Avoiding unnecessary foreclosure can be in the best financial interest of both borrowers and the financial industry. To address the continuing foreclosure problem, the FDIC is launching a foreclosure prevention initiative to help consumers and the banking industry avoid unnecessary foreclosures and stop foreclosure "rescue" scams that promise false hope to borrowers.
Many borrowers finding it difficult to make their mortgage payments might be able to avoid foreclosure by obtaining a loan modification. The FDIC supports loan modification programs that result in long-term sustainable payments the borrowers can afford such as the Making Home Affordable program. Such programs can be mutually beneficial, as borrowers save their home from foreclosure while banks or investors obtain an improved return from the modification compared to foreclosure.
Unfortunately, these efforts are being undermined by foreclosure "rescue" scams. Individuals or organizations perpetrating these schemes claim they will assist homeowners at risk of foreclosure to stay in their home or minimize damage to their credit report, and often require the payment of a large up-front fee. While some of these activities may be legal, they provide services that either can be obtained for free or are unnecessary to obtain a modification from a lender or servicer. For example, the Making Home Affordable program does not permit lenders or servicers to charge consumers a fee for a loan modification. In addition, foreclosure "rescue" scams can cause banks or investors to lose money, as some fraudsters instruct the homeowner to send future loan payments to them rather than the lender or servicer, or to pay other monies to them that could have been used to bring the mortgage loan current.
To help avoid foreclosure and stop foreclosure "rescue" scams, the FDIC's foreclosure prevention initiative includes outreach, a referral service and an information tool kit. The tool kit is available at http://www.fdic.gov/foreclosureprevention and features:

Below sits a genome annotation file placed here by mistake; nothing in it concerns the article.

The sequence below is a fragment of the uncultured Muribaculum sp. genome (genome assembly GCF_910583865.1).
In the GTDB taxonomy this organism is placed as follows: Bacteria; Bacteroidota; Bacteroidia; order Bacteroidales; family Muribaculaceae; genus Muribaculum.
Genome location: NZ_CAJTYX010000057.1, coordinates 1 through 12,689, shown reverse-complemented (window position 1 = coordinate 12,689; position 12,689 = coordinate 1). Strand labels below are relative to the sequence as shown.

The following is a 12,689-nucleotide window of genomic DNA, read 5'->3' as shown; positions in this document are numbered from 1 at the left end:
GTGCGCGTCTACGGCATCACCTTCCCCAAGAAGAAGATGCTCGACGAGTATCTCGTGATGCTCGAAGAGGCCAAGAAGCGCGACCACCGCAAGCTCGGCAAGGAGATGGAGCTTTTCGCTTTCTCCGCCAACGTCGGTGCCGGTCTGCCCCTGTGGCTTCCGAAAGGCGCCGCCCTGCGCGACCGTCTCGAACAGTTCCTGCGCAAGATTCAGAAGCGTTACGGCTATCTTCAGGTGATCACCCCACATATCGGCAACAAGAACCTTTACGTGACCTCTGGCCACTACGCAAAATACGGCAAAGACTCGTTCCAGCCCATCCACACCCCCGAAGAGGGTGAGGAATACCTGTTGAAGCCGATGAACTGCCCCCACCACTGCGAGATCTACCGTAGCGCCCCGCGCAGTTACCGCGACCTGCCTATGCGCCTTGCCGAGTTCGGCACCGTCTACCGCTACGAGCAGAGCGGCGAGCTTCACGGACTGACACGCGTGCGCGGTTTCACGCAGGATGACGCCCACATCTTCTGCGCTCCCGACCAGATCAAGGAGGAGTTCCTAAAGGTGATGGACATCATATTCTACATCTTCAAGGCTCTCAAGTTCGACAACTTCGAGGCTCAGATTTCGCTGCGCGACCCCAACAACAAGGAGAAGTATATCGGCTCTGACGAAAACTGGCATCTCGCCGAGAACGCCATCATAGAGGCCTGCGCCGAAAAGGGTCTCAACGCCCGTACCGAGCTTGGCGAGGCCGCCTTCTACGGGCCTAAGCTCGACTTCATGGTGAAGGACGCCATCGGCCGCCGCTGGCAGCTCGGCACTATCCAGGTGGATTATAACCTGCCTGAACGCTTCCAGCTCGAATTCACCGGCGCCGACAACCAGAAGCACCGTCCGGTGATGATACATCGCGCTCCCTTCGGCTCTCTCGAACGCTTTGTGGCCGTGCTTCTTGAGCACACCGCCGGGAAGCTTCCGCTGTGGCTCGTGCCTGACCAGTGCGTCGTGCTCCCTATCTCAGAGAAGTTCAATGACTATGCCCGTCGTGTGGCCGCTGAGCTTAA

- Is Foreclosure Knocking at Your Door? brochure, which encourages consumers facing financing difficulties to contact their servicer, apply for a loan modification, and talk to a counselor. The brochure is available electronically and in print.
- Beware of Foreclosure Rescue Scams brochure, which provides consumers information on common scams, tips on detecting a fraudulent deal, and legitimate resources for help and to report criminal activity. The brochure is available electronically and in print.
- FDIC Consumer News, Spring 2009 edition, which offers tips and advice to consumers on avoiding foreclosure with a loan modification and preventing foreclosure "rescue" scams.
- Your Own Home module of the FDIC's Money Smart curriculum, which includes information on foreclosure "rescue" scams and directs consumers to legitimate sources for foreclosure prevention help.
Consumers are encouraged to report questionable activities, including solicitations or offers, to their servicer and state and federal authorities. Consumers can contact the FDIC Call Center at 1-877-ASK-FDIC (1-877-275-3342) or through www.fdic.gov to be referred to the appropriate state and federal law enforcement agency to report scams. Consumers having difficulty reaching their servicer can also contact the FDIC Call Center for assistance in contacting their servicer or the appropriate state or federal regulator. The FDIC will follow up on complaints regarding FDIC-supervised institutions.
The FDIC encourages institutions to help raise consumers' awareness of foreclosure "rescue" scams. In addition to benefiting their communities and mitigating losses, financial institutions may receive positive consideration under the Community Reinvestment Act for these efforts.
Institutions may refer to the FinCEN Advisory FIN-2009-A001, Guidance to Financial Institutions on Filing Suspicious Activity Reports regarding Loan Modification/Foreclosure Rescue Scams, for a list of potential indicators of loan modification/foreclosure "rescue" scams. Financial institutions should act promptly when they believe fraudulent or improper activities have occurred. Appropriate actions may include, but are not limited to, filing a Suspicious Activity Report, reporting the activity to the Federal Trade Commission, and alerting appropriate law enforcement officials.
The FDIC continues to work with the banking industry, law enforcement, as well as community-based and consumer organizations to avoid unnecessary foreclosures and help stop foreclosure "rescue" scams, particularly in underserved communities. The FDIC also is participating in or organizing more than 50 outreach events during 2009 to provide information on avoiding unnecessary foreclosure and stopping foreclosure "rescue" scams.